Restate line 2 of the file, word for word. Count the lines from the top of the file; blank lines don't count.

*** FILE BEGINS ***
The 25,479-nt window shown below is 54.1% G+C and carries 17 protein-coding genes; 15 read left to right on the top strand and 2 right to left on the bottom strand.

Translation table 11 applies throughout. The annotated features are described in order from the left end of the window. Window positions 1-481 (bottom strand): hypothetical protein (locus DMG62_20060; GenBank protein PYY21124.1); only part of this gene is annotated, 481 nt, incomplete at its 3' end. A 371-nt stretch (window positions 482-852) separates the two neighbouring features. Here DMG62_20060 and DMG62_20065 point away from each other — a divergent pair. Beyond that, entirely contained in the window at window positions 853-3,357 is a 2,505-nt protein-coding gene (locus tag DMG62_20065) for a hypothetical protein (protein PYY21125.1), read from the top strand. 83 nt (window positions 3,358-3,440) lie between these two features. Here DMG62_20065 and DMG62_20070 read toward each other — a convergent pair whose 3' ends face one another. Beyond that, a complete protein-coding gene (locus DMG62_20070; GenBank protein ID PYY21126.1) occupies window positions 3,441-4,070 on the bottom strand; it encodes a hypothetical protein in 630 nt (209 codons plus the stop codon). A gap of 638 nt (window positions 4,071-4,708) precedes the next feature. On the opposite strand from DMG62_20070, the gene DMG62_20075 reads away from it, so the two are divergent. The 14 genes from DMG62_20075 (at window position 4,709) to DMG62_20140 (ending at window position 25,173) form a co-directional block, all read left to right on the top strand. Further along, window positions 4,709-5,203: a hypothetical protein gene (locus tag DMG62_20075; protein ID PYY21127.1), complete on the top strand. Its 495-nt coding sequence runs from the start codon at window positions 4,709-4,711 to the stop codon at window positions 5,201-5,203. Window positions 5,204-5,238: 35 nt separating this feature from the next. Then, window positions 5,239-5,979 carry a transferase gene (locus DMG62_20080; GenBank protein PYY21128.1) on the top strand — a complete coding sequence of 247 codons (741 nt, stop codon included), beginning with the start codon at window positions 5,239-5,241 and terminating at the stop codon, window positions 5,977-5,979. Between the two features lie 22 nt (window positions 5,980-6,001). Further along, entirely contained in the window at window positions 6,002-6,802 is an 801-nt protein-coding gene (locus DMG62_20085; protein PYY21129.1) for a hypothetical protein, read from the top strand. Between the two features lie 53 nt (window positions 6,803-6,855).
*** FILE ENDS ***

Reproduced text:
Translation table 11 applies throughout. The annotated features are described in order from the left end of the window. Window positions 1-481 (bottom strand): hypothetical protein (locus DMG62_20060; GenBank protein PYY21124.1); only part of this gene is annotated, 481 nt, incomplete at its 3' end. A 371-nt stretch (window positions 482-852) separates the two neighbouring features. Here DMG62_20060 and DMG62_20065 point away from each other — a divergent pair. Beyond that, entirely contained in the window at window positions 853-3,357 is a 2,505-nt protein-coding gene (locus tag DMG62_20065) for a hypothetical protein (protein PYY21125.1), read from the top strand. 83 nt (window positions 3,358-3,440) lie between these two features. Here DMG62_20065 and DMG62_20070 read toward each other — a convergent pair whose 3' ends face one another. Beyond that, a complete protein-coding gene (locus DMG62_20070; GenBank protein ID PYY21126.1) occupies window positions 3,441-4,070 on the bottom strand; it encodes a hypothetical protein in 630 nt (209 codons plus the stop codon). A gap of 638 nt (window positions 4,071-4,708) precedes the next feature. On the opposite strand from DMG62_20070, the gene DMG62_20075 reads away from it, so the two are divergent. The 14 genes from DMG62_20075 (at window position 4,709) to DMG62_20140 (ending at window position 25,173) form a co-directional block, all read left to right on the top strand. Further along, window positions 4,709-5,203: a hypothetical protein gene (locus tag DMG62_20075; protein ID PYY21127.1), complete on the top strand. Its 495-nt coding sequence runs from the start codon at window positions 4,709-4,711 to the stop codon at window positions 5,201-5,203. Window positions 5,204-5,238: 35 nt separating this feature from the next. Then, window positions 5,239-5,979 carry a transferase gene (locus DMG62_20080; GenBank protein PYY21128.1) on the top strand — a complete coding sequence of 247 codons (741 nt, stop codon included), beginning with the start codon at window positions 5,239-5,241 and terminating at the stop codon, window positions 5,977-5,979. Between the two features lie 22 nt (window positions 5,980-6,001). Further along, entirely contained in the window at window positions 6,002-6,802 is an 801-nt protein-coding gene (locus DMG62_20085; protein PYY21129.1) for a hypothetical protein, read from the top strand. Between the two features lie 53 nt (window positions 6,803-6,855).